National Research Council of Canada. Medical Devices
Emotion regulation is an ability related to psychological well-being; when dysregulated, individuals may have psychiatric symptoms and maladapted physiological responses. Cognitive behavioural therapy combined with virtual reality (VR-CBT or CBT-VR) is an effective psychotherapy to target and strengthen emotion regulation, but currently lacks cultural sensitivity and could be improved by adapting it to the cultural context of service users.
We describe a protocol for a proof-of-concept two-arm randomized controlled trial (RCT) with n=40 Inuit in Quebec.
In a ten-week intervention, Inuit aged 14-60 will receive a culturally adapted VR-CBT with biofeedback or self-guided VR relaxation program. The trial will assess emotion regulation with objective and subjective measures at baseline, throughout and after the treatment and at a 3-month follow-up. The primary outcome is measured by the Difficulties in Emotion Regulation Scale (DERS-16) and a novel psychophysiological reactivity paradigm. Secondary measures include psychological symptoms and wellbeing via rating scales.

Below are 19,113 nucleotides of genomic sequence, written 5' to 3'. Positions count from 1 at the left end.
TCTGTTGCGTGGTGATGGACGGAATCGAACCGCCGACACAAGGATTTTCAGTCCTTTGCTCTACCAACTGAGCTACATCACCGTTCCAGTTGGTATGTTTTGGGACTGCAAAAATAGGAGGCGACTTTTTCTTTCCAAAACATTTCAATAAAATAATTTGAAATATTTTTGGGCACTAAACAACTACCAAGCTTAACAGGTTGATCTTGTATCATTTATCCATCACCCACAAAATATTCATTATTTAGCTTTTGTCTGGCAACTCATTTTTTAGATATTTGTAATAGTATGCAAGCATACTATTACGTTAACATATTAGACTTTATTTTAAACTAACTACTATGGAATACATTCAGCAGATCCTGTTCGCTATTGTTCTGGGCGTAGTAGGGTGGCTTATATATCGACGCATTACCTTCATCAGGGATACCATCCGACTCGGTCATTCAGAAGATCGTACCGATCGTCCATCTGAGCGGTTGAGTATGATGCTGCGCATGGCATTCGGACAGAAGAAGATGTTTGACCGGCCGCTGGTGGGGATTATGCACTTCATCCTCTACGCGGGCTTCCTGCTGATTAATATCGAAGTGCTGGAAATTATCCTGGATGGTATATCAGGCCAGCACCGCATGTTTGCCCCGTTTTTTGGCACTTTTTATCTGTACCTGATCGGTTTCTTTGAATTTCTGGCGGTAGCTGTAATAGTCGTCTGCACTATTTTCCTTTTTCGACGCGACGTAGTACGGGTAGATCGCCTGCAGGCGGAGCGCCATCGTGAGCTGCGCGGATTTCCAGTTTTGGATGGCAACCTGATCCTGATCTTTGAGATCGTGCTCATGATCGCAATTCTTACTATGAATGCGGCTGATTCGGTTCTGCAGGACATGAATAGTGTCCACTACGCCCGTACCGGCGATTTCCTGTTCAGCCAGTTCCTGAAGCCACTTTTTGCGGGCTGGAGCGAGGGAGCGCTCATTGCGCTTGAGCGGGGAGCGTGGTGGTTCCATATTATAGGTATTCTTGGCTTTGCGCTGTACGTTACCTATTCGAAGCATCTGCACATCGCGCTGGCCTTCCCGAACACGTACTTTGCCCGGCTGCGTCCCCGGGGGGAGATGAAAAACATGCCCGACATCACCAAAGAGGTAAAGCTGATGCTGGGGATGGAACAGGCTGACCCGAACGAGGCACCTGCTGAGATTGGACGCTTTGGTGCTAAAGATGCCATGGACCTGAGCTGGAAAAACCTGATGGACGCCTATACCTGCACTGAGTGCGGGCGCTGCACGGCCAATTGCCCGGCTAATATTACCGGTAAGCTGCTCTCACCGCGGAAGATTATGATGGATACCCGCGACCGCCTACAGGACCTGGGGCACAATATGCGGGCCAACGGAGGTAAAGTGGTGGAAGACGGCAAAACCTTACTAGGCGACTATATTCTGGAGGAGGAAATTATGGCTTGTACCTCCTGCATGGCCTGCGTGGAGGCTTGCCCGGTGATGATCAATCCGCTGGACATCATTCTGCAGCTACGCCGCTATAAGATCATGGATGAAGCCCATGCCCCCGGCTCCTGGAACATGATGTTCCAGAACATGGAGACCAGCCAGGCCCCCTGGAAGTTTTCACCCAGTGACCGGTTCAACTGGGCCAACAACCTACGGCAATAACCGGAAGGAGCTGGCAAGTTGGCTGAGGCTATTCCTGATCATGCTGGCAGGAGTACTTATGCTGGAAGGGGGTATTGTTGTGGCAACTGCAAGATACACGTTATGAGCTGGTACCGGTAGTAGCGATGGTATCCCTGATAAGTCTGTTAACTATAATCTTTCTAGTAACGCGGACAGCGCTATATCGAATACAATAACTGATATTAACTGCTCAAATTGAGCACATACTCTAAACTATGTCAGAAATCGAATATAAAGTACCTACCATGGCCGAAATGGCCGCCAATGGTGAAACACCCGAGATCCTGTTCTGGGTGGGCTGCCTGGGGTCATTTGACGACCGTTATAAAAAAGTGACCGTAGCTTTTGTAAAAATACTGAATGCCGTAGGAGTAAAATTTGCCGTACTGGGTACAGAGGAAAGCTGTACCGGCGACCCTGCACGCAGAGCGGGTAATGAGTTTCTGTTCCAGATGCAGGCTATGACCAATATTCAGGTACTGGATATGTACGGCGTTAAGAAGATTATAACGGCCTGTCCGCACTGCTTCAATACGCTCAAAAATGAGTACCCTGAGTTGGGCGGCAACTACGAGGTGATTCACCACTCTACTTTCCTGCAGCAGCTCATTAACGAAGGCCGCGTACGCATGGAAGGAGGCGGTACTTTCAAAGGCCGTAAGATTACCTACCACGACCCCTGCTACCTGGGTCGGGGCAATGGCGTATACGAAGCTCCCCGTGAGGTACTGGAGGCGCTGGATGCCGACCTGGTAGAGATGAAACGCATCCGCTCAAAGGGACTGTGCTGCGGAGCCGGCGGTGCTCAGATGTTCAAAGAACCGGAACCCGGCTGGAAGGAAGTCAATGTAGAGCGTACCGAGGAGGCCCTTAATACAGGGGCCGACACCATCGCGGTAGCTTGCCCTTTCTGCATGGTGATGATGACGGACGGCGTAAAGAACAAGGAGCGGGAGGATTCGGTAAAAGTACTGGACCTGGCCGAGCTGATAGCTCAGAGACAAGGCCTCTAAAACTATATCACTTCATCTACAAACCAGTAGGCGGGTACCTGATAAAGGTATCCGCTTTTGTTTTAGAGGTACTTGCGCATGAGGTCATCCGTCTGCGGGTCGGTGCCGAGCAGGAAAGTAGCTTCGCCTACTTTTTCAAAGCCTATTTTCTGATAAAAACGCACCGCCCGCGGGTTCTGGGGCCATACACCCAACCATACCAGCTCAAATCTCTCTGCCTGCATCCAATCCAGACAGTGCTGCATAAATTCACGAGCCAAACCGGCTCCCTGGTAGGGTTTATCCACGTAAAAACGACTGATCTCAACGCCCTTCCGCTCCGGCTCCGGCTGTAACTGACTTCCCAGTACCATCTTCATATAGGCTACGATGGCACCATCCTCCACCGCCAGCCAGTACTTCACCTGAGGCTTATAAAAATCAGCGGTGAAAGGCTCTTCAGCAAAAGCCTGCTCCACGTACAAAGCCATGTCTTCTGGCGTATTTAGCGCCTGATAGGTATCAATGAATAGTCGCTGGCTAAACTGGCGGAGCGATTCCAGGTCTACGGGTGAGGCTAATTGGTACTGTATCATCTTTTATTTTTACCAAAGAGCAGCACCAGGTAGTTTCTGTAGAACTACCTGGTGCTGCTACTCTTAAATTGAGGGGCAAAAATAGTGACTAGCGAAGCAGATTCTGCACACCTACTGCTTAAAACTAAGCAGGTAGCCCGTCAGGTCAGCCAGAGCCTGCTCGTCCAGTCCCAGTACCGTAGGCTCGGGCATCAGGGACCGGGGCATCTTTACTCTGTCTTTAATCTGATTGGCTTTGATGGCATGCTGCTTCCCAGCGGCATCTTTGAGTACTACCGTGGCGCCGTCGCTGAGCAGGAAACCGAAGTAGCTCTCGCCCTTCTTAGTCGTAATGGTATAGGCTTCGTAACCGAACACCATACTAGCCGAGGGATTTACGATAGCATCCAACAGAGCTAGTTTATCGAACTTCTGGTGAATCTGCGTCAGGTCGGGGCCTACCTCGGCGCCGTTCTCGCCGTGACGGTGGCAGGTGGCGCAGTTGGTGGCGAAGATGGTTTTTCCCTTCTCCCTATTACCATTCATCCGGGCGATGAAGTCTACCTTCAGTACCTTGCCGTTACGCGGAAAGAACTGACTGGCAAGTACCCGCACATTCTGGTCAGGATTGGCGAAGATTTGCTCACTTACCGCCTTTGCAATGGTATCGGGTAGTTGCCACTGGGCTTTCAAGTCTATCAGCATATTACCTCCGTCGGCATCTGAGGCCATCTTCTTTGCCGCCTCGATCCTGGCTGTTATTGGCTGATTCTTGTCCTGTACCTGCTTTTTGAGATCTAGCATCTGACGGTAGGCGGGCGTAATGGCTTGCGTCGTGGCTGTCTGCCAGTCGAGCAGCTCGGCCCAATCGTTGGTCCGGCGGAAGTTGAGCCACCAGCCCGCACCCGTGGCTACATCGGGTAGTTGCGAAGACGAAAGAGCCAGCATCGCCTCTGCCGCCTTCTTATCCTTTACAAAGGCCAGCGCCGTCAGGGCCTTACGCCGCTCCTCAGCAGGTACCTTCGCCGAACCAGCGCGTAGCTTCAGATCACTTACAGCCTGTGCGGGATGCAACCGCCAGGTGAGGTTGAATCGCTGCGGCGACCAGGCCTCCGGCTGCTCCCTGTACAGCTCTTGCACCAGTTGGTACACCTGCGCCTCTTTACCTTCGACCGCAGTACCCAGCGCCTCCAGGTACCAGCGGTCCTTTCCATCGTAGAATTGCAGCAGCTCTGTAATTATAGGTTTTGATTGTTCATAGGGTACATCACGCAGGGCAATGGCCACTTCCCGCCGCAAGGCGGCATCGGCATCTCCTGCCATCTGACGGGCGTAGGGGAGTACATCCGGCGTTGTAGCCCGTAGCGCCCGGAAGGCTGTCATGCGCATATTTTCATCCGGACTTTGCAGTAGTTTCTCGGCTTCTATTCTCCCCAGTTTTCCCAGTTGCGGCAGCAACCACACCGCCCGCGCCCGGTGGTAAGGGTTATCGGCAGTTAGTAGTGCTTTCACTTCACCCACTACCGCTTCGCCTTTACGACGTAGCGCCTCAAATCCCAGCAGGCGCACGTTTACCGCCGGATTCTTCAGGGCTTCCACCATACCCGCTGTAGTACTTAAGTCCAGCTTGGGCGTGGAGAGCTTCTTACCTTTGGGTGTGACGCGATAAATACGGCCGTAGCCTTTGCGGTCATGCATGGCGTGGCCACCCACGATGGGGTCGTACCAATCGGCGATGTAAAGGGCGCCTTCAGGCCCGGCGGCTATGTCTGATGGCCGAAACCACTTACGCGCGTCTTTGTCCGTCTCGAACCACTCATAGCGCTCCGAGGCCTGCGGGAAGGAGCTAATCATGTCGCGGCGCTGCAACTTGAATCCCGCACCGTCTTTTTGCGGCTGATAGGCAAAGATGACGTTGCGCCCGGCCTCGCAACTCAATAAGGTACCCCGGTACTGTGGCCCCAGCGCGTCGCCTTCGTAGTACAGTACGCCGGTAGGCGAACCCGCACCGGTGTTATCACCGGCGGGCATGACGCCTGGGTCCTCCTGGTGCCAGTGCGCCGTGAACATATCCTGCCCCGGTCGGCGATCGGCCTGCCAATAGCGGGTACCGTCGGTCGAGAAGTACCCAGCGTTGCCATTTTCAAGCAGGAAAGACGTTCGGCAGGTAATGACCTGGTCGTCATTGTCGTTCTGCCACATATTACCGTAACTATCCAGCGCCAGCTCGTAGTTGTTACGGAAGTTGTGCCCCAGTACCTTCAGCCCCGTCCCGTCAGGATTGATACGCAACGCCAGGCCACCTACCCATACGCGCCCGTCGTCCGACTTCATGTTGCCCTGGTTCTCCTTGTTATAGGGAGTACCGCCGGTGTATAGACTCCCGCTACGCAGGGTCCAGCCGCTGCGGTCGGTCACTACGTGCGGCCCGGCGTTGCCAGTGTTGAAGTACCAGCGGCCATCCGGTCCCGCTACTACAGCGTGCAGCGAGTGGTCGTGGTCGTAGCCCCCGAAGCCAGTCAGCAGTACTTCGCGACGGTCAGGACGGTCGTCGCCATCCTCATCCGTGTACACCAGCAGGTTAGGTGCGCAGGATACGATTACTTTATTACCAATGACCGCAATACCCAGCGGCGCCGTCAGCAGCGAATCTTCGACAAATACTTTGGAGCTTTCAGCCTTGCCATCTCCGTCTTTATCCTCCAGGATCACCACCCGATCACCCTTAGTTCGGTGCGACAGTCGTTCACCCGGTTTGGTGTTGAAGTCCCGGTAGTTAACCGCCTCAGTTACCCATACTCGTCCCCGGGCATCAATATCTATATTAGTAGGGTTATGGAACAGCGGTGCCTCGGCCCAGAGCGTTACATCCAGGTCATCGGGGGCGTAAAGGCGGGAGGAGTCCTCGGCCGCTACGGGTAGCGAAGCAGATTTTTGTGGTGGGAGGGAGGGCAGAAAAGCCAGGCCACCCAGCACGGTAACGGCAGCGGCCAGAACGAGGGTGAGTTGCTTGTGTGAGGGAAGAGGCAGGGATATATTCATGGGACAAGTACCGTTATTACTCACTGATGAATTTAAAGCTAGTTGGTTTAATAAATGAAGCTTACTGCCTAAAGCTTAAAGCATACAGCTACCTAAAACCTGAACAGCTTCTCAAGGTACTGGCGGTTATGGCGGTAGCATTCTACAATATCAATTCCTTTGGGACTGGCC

The proposed study responds to community desire for accessible and appropriate resources for psychological well-being, as it was developed in active collaboration with the Inuit community in Quebec. We compare a culturally adapted psychotherapy to a commercial self-management program, incorporate novel technology and measurement, and fulfill needs for RCT evidence of culturally adapted psychotherapies.